I once heard someone say that a man who has declared bankruptcy can be inherently trusted with money. It seems counterintuitive, but the argument goes that, at that point, he no longer has a safety net and will hence be reliable. I don’t know if that’s true, but I can’t help but apply that logic to former Steelers (and Raiders and Patriots, kind of) wide receiver Antonio Brown. If any team were ever to take a chance on him again, he knows that even the slightest hiccup would end his career.
Seahawks safety Quandre Diggs won’t go as far as saying he’s enjoying quarantine.
As any close observer of the Seahawks should know by now, the public stance of coach Pete Carroll and general manager John Schneider is that the team will always research any player who becomes available if they think can help.
The Seahawks' pursuit of a veteran running back to add depth at a position that last year was decimated by injuries ended Friday as the team agreed to a one-year contract with free agent Carlos Hyde, who gained 1,070 yards during a resurgent 2019 season with the Houston Texans.
Walter Jones picked the wrong time to have his kitchen and bathroom renovated. Or at least it seemed that way.
On the surface, Wilson and Michael Jordan couldn’t be more divergent. Wilson would never even think of riding his teammates as Jordan did. But like the Chicago Bulls great, the Seahawks quarterback has seemed powerfully driven by perceived slights.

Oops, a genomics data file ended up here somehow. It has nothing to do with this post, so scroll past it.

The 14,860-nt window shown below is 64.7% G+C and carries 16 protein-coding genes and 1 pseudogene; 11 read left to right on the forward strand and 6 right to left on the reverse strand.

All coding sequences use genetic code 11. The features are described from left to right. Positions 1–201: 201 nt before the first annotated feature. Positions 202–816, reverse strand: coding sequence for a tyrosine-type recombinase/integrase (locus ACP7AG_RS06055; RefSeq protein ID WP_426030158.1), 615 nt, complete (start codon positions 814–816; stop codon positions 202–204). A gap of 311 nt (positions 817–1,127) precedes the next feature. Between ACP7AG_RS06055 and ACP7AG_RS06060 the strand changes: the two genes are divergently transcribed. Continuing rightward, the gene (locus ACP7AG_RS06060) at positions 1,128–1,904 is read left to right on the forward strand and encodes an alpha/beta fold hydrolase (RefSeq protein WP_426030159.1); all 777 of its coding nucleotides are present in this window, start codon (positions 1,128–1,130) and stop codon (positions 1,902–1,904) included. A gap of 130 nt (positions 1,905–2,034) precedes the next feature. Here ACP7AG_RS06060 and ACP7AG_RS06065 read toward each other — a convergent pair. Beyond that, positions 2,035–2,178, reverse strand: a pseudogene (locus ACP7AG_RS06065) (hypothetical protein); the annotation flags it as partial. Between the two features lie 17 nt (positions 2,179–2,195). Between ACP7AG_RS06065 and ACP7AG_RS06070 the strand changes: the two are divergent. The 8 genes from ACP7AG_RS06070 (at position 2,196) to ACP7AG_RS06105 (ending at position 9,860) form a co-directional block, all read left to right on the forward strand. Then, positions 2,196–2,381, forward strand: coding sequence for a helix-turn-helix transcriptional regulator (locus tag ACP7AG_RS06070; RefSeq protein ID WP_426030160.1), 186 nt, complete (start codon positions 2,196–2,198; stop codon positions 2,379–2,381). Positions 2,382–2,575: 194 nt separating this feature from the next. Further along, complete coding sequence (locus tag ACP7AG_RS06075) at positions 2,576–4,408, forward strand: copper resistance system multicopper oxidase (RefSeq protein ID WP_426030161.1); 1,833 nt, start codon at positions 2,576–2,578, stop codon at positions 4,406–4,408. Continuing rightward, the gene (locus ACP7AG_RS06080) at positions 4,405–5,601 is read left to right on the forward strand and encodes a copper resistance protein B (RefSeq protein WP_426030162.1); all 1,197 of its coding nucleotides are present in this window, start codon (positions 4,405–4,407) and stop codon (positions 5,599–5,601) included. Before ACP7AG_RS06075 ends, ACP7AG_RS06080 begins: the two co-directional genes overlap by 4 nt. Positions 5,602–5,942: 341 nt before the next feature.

Bruce Irvin is used to shouldering lofty expectations. That’s part of the burden that comes with being a first-round draft pick, as the defensive end was for Seattle back in 2012.
Seahawks cornerback Quinton Dunbar was released from Broward County jail on $100,000 bond following a hearing Sunday morning in the 17th Judicial Circuit Court of Florida. The state of Florida asked at the bail hearing for a no-bond hold for Dunbar, who surrendered Saturday on four felony counts of armed robbery related to an incident in Miramar, Florida, on Wednesday.
A day after his lawyer said he had affidavits proving his innocence, Seattle Seahawks cornerback Quinton Dunbar surrendered to the Miramar, Fla., Police Department on four felony charges of armed robbery.
The headline on the Pro Football Talk story was undoubtedly eye-catching — “Could Russell Wilson be traded by the Seahawks?” Well, “could” is a powerful word.
The story of the armed robbery arrest charge of Seahawks cornerback Quinton Dunbar took an unexpected turn Friday afternoon as his Miami-based lawyer said that he has statements from five witnesses attesting that Dunbar was not involved.
SEATTLE – Seahawks defensive back Quinton Dunbar, who was acquired in a trade from Washington in March and had been expected to compete for the team’s starting right cornerback job, is facing four counts of armed robbery with a semi-automatic firearm in connection with an incident late Wednesday night in Florida. A warrant was issued for his arrest Thursday afternoon. As of 6:30 p.m. he had not been arrested nor yet turned himself in.